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Article
Publication date: 17 August 2021

Kathleen Kelley, Marielle Todd, Helene Hopfer and Michela Centinari

This study aims to characterize several wine consumer segments who were “likely” to sample (i.e. taste before purchasing) wine from vineyards using cover crops, a…

Abstract

Purpose

This study aims to characterize several wine consumer segments who were “likely” to sample (i.e. taste before purchasing) wine from vineyards using cover crops, a sustainable production practice that reduces herbicide applications, and identify those with a greater probability of being a viable target market based on survey responses.

Design/methodology/approach

A total of 956 wine consumers from the Mid-Atlantic and boarding US states were separated into segments based on an ECHAID (exhaustive Chi-square automatic interaction detector) classification tree from internet survey responses.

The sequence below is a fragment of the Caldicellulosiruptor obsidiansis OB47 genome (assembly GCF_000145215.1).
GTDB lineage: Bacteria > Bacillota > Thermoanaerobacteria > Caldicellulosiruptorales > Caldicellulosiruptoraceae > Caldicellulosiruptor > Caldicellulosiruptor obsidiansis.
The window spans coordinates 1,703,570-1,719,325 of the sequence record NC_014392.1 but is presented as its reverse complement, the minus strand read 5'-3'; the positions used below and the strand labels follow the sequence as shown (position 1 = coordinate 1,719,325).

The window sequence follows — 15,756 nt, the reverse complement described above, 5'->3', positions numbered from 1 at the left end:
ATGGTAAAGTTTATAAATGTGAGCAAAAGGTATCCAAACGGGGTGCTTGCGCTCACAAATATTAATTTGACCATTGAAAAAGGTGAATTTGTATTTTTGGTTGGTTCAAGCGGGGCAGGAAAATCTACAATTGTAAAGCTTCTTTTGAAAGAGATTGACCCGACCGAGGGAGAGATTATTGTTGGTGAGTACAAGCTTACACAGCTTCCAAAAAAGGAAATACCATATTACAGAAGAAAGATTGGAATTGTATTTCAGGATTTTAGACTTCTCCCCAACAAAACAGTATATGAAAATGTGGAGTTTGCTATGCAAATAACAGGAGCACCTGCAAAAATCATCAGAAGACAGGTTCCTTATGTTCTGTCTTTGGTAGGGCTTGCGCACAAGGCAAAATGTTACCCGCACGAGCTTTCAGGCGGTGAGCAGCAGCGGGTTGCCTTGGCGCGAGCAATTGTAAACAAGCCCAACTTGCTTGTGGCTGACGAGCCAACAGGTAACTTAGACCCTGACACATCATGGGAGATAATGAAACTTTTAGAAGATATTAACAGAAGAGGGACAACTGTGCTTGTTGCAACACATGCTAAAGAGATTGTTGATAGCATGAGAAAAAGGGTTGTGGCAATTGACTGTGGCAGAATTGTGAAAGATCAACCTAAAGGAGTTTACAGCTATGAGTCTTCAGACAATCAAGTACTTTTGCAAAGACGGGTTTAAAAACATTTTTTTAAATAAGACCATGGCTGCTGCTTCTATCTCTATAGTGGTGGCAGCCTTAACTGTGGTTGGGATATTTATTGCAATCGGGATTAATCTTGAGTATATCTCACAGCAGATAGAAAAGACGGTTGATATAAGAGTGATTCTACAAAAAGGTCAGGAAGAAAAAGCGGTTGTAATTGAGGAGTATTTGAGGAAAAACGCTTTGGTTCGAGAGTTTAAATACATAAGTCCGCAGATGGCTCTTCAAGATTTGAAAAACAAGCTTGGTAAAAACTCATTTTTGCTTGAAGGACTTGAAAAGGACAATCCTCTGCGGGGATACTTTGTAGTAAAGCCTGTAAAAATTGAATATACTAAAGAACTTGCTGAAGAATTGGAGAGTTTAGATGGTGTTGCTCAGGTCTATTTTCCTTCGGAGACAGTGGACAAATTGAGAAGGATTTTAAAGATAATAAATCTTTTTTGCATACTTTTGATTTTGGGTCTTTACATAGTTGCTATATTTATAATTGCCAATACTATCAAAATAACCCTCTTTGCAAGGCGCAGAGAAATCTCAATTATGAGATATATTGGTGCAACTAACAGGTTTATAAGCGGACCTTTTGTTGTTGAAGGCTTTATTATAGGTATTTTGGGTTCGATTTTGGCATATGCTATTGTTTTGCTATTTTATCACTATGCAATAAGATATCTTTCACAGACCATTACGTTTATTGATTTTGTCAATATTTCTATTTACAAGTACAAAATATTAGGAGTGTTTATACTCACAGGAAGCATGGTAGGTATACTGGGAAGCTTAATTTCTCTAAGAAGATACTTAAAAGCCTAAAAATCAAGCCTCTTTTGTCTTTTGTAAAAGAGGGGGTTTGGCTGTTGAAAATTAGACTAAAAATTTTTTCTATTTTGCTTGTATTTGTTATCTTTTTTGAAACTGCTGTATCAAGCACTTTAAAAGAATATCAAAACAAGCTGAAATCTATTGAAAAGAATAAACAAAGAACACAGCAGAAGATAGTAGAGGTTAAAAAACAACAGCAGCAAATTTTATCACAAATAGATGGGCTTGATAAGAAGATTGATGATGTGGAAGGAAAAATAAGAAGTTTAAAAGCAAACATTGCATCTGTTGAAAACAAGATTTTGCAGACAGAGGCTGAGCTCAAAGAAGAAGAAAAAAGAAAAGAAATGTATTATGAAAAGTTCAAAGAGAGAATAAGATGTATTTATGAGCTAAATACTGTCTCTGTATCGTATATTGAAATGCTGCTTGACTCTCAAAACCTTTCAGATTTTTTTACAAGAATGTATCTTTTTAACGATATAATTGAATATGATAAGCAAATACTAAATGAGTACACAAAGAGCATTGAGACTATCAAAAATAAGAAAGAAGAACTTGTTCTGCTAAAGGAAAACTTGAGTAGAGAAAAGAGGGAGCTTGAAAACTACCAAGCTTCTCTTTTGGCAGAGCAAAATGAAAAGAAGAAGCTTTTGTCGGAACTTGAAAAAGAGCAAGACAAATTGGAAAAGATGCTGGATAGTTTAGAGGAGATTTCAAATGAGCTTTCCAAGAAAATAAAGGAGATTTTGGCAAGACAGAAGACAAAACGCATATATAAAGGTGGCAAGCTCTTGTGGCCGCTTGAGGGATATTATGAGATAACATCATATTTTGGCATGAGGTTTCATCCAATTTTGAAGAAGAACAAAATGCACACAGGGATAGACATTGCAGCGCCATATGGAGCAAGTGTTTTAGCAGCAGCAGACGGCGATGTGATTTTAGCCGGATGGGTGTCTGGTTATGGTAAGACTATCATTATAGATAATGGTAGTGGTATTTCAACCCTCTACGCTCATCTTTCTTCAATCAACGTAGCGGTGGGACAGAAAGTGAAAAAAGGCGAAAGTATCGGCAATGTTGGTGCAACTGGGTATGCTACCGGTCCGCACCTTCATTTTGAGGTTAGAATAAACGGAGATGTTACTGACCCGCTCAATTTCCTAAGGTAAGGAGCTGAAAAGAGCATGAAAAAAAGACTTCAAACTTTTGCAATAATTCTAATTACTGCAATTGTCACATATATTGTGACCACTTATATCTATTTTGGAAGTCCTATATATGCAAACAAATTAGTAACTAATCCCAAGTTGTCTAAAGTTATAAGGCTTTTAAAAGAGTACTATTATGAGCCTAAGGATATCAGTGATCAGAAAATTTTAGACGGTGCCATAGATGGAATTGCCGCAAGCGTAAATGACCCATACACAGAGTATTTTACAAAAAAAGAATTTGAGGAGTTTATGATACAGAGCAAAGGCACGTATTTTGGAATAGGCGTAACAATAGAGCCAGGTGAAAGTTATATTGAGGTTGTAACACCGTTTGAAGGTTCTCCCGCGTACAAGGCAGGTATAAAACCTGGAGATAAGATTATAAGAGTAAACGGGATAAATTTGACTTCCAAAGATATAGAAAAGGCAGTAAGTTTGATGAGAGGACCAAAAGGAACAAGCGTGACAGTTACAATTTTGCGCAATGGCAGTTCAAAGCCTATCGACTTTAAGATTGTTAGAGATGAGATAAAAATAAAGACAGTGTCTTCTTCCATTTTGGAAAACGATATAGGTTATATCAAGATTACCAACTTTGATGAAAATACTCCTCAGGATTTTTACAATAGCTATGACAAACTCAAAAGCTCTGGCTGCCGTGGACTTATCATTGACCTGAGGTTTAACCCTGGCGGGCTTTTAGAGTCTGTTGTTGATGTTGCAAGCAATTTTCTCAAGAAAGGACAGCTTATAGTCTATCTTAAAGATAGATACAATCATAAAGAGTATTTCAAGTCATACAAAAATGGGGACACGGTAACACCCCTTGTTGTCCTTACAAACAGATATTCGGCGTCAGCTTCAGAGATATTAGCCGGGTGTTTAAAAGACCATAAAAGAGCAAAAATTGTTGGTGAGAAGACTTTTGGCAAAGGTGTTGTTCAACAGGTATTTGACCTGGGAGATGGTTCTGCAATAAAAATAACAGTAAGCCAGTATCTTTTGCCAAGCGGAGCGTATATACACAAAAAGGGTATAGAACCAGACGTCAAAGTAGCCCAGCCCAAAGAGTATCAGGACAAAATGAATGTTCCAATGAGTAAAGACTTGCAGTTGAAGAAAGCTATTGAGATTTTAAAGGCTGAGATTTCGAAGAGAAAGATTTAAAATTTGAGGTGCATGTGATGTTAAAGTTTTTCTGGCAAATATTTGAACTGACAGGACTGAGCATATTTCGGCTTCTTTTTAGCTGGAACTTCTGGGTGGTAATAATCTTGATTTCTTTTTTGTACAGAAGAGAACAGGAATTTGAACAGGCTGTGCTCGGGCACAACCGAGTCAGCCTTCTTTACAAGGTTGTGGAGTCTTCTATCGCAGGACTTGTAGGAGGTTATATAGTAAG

Findings

Out of the 12 created segments, 6 (n = 530, 72% of training data) contained participants who were at least 1.02 times (index score =102%) more “likely” to try the wine compared to the overall sample and were willing to pay $18.99 for a 750-mL bottle of the wine, which included a $1 surcharge to cover associated production costs. Of these, three (n = 195, 26%) had the greatest potential for which a marketing plan could be developed (index scores of 109%–121%), with over half in each segment willing to pay $20.99 for the bottle of wine, which could motivate growers to consider implementing this sustainable strategy.

Originality/value

Although several segments of participants were “likely” to sample the sustainably produced wine, an ECHAID classification tree allowed us to identify participants who would not pay $18.99 for a 750-mL bottle of wine, even after learning about the use of cover crops and the trade-off ($1 bottle surcharge). By narrowing the number of potential “likely” segments to those with a greater potential of sampling the wine, more purposeful marketing strategies can be developed based on demographics, attitudes, and behaviors defined in the model.

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